Wednesday, 5 March 2014
Ghana Election 2012 - Early Voting Begins As The Nation Votes On Friday
Early voting began today as members of the Ghanaian security services get to cast ballots ahead of the nation to elect the next president of the Republic of Ghana. Seven political parties, including one independent candidate, will vie for the topmost job of the republic on Friday.
The incumbent President, John Dramani Mahama, of the National Democratic Congress (NDC) is seeking reelection while the leading opposition candidate, Mr. Nana Akufo-Ado of the National Patriotic Party, (NPP) is hoping to take his seat.
Mr. Mahama was former Vice President who became President after the demise of President John Evans Atta-Mills who passed away on July 24 2012. Mahama was the former Minister of Communication under former President Jerry Rawlings.
Opposition candidate, Mr. Akufor Addo, a diplomat and a pan-Africanist, was a former Minister of Foreign Affairs of Ghana. He was the NPP candidate in the year 2008 and lost in a tight race won by Mr. Atta-Mills of NDC.
While the main election is scheduled for Friday, Dec. 7, 2012, members of the security services, comprised of Military, Intelligence and law enforcement agencies, are allowed to cast their ballots ahead of others because most of them will be engaged in providing security and maintaining peace and order during the election proper.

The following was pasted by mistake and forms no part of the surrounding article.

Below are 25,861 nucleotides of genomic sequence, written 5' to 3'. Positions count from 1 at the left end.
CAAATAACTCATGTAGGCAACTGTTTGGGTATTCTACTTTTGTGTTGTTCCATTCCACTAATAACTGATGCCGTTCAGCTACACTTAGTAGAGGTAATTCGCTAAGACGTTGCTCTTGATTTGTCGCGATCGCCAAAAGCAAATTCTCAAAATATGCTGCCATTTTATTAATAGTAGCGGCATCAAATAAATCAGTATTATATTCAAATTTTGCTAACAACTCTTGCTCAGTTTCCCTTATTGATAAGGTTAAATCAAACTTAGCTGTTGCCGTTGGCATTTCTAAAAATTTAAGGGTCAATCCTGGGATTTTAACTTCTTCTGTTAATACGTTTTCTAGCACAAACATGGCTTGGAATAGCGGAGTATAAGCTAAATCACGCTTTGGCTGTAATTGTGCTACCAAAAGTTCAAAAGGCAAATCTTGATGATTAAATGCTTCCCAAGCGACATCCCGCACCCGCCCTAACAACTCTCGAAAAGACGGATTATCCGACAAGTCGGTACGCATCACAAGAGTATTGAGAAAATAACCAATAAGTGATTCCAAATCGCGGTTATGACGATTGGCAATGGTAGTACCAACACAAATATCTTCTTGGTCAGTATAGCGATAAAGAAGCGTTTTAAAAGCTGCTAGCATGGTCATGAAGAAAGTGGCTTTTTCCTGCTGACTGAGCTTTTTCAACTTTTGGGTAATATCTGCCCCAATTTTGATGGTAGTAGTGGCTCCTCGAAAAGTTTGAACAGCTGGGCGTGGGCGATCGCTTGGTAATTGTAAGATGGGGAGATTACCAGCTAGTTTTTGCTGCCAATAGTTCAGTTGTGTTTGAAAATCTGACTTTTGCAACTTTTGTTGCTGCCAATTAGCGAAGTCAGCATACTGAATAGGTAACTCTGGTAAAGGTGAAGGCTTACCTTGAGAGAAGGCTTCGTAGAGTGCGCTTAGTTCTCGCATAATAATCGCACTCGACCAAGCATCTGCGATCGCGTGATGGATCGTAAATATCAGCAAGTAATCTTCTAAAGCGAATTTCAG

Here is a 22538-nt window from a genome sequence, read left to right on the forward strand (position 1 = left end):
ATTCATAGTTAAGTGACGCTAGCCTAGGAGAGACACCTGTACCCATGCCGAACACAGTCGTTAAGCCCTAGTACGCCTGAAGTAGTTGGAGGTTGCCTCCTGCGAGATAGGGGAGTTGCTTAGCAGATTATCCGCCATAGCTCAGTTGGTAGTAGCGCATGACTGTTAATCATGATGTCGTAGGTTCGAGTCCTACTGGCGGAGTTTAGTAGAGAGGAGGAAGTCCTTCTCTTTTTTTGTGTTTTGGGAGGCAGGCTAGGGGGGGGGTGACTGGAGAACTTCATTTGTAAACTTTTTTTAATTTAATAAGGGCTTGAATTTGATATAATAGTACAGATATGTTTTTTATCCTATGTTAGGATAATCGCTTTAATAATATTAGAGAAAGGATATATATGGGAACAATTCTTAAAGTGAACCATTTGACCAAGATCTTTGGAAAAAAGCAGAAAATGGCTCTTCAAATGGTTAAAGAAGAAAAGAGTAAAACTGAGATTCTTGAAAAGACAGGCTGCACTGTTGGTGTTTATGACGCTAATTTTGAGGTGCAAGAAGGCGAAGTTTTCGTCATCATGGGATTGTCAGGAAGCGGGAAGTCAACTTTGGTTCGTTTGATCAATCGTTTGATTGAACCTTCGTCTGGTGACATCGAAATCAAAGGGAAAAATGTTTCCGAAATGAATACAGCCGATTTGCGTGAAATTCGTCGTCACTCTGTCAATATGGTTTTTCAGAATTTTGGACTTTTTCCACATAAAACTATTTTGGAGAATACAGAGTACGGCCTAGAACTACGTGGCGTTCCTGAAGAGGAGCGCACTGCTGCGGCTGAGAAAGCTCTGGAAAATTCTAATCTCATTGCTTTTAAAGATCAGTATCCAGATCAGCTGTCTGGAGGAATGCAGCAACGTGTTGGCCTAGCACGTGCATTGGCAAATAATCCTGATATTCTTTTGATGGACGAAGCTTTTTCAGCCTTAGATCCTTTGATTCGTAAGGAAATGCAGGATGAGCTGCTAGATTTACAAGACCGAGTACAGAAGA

It is noteworthy that for the first time, the Ghana Electoral Commission will be deploying a biometric verification system to mitigate electoral malpractices like multiple voting. All eligible voters will go through finger printing authentication before manual thumb printing on ballot papers.
Some analysts say the election is too close to call as both candidates have done enough campaigning to sway votes to either side.
However, tomorrow’s early votes may likely favor the incumbent ruling party, NDC because of the new salary structure popularly known as “single spine.” The NDC government introduced the single spine policy as a consolidated salary structure for the security personnel, which factors accommodation, and other expenses and creates parity between the private and public sector
The Security personnel in Ghana earn as much as their colleagues in private sectors like banking industries. This policy encourages more Ghanaian to work in the security sector, while the government is able to attract the best brains in the Ghanaian society to join the public service.